Saskatchewan Scenery Photo Tour

Photo:  Grain Elevator

photo by Leanne Guenther
© Leanne Guenther, used with permission

If you were playing a game where you had to come up with symbols of Saskatchewan, the "grain elevator" would definitely be one of them -- nearly every town and city in Saskatchewan has a grain elevator.  They are quite large (you can see the size of the elevator compared to the train and house next to it in the photo) and the landscape is very flat -- this makes the grain elevators "stick out" as the most dominant feature for kilometers away when you're driving across the province.

The grain elevator is where the farmers deliver their crops.  In Saskatchewan, the grain elevators are run by the "Saskatchewan Wheat Board".  When the farmer comes with the grain, the people at the grain elevator measures how much was brought and samples it to rate its quality.  The farmer gets paid based on what type of grain they grew (ex:  wheat, canola, barley), its "grade" (the quality) and the number of bushels he delivered.  

Trains (you can see one running behind the elevator in the photo above) come to the grain elevator to pick up the grain and deliver them to buyers across North America or to ships headed overseas.

Grain elevator information and coloring page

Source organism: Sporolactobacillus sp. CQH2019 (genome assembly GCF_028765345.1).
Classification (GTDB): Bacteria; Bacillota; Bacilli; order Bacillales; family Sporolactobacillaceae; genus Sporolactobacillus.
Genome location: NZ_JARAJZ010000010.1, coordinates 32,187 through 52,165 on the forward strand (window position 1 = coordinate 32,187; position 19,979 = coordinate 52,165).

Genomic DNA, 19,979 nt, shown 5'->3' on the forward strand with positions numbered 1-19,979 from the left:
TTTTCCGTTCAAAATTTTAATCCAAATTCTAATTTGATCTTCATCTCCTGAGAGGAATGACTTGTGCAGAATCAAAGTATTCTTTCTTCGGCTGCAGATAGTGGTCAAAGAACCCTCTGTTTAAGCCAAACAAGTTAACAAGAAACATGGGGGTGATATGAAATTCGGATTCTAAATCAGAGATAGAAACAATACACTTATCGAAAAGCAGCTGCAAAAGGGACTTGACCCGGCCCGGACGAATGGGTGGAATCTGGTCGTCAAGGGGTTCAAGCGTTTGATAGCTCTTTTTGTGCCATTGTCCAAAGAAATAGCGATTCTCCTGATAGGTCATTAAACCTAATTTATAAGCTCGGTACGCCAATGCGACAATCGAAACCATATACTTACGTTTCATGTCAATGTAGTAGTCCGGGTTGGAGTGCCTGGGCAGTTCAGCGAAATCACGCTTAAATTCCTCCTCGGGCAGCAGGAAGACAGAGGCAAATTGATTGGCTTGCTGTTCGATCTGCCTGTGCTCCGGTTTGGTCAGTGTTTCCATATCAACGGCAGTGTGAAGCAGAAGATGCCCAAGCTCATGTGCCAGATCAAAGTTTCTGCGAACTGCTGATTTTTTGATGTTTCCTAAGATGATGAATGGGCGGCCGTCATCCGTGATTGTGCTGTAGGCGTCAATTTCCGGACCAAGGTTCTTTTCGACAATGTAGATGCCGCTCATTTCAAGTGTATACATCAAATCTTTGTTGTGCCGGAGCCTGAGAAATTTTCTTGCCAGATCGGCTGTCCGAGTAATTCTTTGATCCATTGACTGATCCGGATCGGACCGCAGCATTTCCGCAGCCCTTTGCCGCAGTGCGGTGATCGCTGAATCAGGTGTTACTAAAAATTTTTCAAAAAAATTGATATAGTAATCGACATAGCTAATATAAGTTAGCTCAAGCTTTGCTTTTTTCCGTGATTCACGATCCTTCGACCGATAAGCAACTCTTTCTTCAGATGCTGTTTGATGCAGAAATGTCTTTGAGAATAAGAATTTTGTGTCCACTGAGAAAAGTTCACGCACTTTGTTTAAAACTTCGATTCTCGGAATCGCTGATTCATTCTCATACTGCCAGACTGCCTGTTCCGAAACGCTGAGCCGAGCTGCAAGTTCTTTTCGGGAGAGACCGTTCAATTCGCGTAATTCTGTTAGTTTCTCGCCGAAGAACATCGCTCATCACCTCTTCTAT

Photo:  Modern Grain Elevator

photo by Leanne Guenther
© Leanne Guenther, used with permission

As typical a sight as the "old fashioned" grain elevator is -- it's the larger, more modern version that does most of the work nowadays.  They're a lot larger and more efficient than the one in the top photo.

Photo:  Granary

photo by Leanne Guenther
© Leanne Guenther, used with permission

Farmers can't just bring their grain to the grain elevator whenever they want -- the elevator would get too full before the train could come if everyone could rush in to deliver at once -- harvest time is a fairly short 2 to 6 week window, so the farmers get a schedule to "take turns" delivering their product.  

So!  What do they do with the grain?  

Farmers have their own "granaries" on their farm land to store their grain until they can take it to the grain elevator (or until the price is something they are happy with).  They also store grain for their own use -- particularly for feeding cattle.

A granary is the funny round building with a cone-shaped roof (at the right of the photo).  During a very good harvest, the farmer may end up with more grain than will fit in their granary.  In these cases, they'll often make great big piles of grain in their field.  I've seen piles taller than a house during a "bumper crop".  Farmers do their best to cover the piles to protect the grain from weather (and hungry Canada Geese!) but sometimes the piles just sit out and wait their turn to go to market.